“The key is to be the best in your niche, and not try to be all things to all people. Less is always more. The narrower the focus, the better you’ll be able to fortify your position in the mind of the prospect. In order to address new markets, create a new brand, rather than extending the equity of your current brand into the new market.”

I think leaders should use this opportunity to carefully review their brand and positioning. Is it still relevant? Is it focused enough? Is it inspiring – for people inside and outside your organisation? Time for a refresh and renewal?

Q5. We live in a content overload world. What are your three top tips to cut through the noisy feeds and really land?

If you want to connect in the sea of noise you have to really push it on the value front these days. Create and share stuff that’s “inherently valuable, surprisingly human or unexpectedly useful.” That was Joe Chernov’s advice in a recent interview and I think he’s so right.

  1. Get your intentions right and your actions will follow. When it comes to creating and sharing content ‘help don’t sell, talk don’t yell, show don’t tell’ is the very best mantra to hold in mind. I’ve found that there’s a paradox at the heart of all good communication: the more you help, the less you ‘sell’ your idea, the more impact you’ll have. To truly connect you have to genuinely care about those you’re communicating with.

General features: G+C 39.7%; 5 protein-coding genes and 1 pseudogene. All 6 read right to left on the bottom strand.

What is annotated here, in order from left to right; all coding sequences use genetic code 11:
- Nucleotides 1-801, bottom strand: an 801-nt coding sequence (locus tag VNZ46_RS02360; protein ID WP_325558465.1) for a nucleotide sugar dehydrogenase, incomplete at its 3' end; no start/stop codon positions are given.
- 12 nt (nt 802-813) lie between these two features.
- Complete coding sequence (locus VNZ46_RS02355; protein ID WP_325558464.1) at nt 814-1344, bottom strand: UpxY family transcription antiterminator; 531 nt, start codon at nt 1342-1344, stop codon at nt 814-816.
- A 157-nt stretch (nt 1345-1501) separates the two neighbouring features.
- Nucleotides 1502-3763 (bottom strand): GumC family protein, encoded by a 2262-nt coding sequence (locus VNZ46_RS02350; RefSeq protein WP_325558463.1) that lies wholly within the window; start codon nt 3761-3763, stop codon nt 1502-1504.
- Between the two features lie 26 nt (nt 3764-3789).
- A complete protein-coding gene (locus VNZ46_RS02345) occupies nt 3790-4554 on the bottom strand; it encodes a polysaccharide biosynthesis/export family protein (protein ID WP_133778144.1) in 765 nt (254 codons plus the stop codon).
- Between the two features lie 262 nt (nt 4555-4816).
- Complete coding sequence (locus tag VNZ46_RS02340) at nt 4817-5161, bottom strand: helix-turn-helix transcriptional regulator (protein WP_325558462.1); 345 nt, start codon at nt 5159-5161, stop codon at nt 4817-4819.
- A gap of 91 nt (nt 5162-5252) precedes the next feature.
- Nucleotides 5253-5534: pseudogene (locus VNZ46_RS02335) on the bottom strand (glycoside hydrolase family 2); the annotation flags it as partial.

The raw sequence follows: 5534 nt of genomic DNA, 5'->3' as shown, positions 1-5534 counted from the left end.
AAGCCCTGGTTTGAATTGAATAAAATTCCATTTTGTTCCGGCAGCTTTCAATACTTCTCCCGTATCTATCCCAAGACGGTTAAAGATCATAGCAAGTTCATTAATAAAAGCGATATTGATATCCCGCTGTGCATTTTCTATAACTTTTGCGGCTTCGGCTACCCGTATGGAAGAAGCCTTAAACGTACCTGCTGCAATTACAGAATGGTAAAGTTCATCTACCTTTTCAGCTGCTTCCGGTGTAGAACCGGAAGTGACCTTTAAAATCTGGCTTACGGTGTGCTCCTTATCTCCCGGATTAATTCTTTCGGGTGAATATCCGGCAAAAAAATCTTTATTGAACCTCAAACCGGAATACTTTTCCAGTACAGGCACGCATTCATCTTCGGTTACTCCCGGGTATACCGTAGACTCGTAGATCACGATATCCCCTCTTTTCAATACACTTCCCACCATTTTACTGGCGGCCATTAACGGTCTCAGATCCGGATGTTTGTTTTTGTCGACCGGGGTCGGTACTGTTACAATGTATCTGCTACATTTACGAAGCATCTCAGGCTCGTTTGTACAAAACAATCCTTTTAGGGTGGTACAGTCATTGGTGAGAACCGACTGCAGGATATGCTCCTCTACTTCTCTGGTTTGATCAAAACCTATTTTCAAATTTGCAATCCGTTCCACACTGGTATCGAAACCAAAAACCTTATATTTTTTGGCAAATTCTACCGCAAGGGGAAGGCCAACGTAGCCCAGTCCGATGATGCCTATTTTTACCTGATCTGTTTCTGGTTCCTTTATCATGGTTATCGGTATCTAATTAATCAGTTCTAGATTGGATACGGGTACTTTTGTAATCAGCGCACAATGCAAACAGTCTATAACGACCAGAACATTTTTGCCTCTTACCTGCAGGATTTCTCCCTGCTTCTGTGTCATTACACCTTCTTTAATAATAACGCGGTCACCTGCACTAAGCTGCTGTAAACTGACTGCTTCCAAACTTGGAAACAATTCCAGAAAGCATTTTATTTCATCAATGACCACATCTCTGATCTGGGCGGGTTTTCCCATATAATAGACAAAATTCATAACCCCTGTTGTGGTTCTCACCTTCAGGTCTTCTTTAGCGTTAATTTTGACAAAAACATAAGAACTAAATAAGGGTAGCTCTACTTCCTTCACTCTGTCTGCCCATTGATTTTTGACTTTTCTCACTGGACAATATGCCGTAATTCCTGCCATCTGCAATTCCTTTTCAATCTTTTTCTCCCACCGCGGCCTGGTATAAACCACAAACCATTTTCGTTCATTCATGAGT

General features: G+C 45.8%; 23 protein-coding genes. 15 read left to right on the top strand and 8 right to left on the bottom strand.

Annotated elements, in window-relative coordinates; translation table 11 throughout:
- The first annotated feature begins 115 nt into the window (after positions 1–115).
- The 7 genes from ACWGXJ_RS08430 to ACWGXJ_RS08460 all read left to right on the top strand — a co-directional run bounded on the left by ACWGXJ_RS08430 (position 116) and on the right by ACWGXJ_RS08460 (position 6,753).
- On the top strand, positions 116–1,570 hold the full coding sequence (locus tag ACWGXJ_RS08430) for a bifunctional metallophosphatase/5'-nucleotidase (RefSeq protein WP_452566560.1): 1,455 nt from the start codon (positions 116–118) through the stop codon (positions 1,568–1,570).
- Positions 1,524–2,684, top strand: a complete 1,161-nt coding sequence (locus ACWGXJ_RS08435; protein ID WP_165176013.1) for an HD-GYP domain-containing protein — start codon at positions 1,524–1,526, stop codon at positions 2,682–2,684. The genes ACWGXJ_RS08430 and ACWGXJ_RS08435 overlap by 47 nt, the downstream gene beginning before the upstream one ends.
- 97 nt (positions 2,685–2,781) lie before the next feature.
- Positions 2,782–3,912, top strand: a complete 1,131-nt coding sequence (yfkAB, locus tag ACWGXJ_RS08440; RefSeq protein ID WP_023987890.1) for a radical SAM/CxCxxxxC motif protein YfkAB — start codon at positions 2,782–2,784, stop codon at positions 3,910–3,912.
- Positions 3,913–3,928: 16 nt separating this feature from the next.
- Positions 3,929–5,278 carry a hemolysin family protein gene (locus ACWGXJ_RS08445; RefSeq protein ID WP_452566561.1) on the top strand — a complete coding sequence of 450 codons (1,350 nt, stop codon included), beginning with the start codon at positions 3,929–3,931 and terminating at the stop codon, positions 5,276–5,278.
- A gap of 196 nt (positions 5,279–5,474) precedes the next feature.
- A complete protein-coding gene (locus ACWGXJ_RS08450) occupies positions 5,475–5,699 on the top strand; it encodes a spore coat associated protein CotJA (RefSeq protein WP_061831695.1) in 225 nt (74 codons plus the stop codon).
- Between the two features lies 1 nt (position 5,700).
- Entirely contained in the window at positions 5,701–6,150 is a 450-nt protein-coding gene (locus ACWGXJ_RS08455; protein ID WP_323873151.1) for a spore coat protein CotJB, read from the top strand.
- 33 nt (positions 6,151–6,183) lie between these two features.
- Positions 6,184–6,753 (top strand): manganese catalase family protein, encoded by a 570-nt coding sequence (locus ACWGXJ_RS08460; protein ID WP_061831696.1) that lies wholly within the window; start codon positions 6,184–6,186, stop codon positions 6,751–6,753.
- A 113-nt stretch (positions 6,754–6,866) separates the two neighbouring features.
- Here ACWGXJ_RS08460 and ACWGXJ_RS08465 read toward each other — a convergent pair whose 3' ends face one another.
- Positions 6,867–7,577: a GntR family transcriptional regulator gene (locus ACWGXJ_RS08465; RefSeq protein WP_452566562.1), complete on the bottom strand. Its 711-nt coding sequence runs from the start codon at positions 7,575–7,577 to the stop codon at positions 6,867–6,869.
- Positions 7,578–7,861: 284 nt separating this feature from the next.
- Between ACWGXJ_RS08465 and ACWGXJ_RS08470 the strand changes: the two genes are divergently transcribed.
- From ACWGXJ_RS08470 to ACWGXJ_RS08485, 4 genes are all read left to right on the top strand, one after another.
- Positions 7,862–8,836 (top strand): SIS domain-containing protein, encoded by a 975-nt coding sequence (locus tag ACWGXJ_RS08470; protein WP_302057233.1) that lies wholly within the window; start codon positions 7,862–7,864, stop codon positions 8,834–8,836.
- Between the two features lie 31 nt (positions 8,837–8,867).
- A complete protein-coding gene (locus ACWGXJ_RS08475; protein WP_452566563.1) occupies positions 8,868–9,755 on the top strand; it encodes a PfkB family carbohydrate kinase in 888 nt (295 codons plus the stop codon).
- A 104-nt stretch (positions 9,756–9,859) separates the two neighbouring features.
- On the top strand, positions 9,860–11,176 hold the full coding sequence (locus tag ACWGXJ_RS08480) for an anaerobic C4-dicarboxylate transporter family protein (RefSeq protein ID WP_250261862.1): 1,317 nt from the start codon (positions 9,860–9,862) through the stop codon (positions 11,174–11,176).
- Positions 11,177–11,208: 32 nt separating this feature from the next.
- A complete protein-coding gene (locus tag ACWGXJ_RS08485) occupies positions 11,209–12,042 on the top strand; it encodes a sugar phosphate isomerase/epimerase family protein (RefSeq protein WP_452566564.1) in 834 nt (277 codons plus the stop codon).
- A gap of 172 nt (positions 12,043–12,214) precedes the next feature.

2. Be warm, personable and relatable. People want to hear from humans, not corporate robots. Share your excitement, your hopes, but also your fears. Intimacy and vulnerability is a trust-builder. Not just the polished corporate version of yourself but the human side too – real, messy stories with genuine authenticity. 
  3. Write for one, help many. Have a real person in mind with every piece of content you produce. Can’t think of WHO it’s for and how your content will help? Then the content is unlikely to connect. Write for someone, always. If what you create helps or inspires one person then chances are it’ll help many others like them too. But write for everyone and it’ll fall between the cracks. It always helps to have someone in mind.

Yes, the content game – internal or external – is not an easy one but that’s an opportunity, not a blocker. You can do this. You CAN create meaningful content that makes a real connection.

NB: You’ll notice that my first 3 tips involve doing some thinking upfront. I’m a big believer in planning before you start writing. I have a simple Valuable Content Planning Template to help you here – if anyone would like it, please just shout.  

Please go and connect with Sonja:  

On her website // On LinkedIn // Or get her book

Have a great week actioning Sonja’s great advice and I’ll land back in your inbox on Monday morning.


Danny Denhard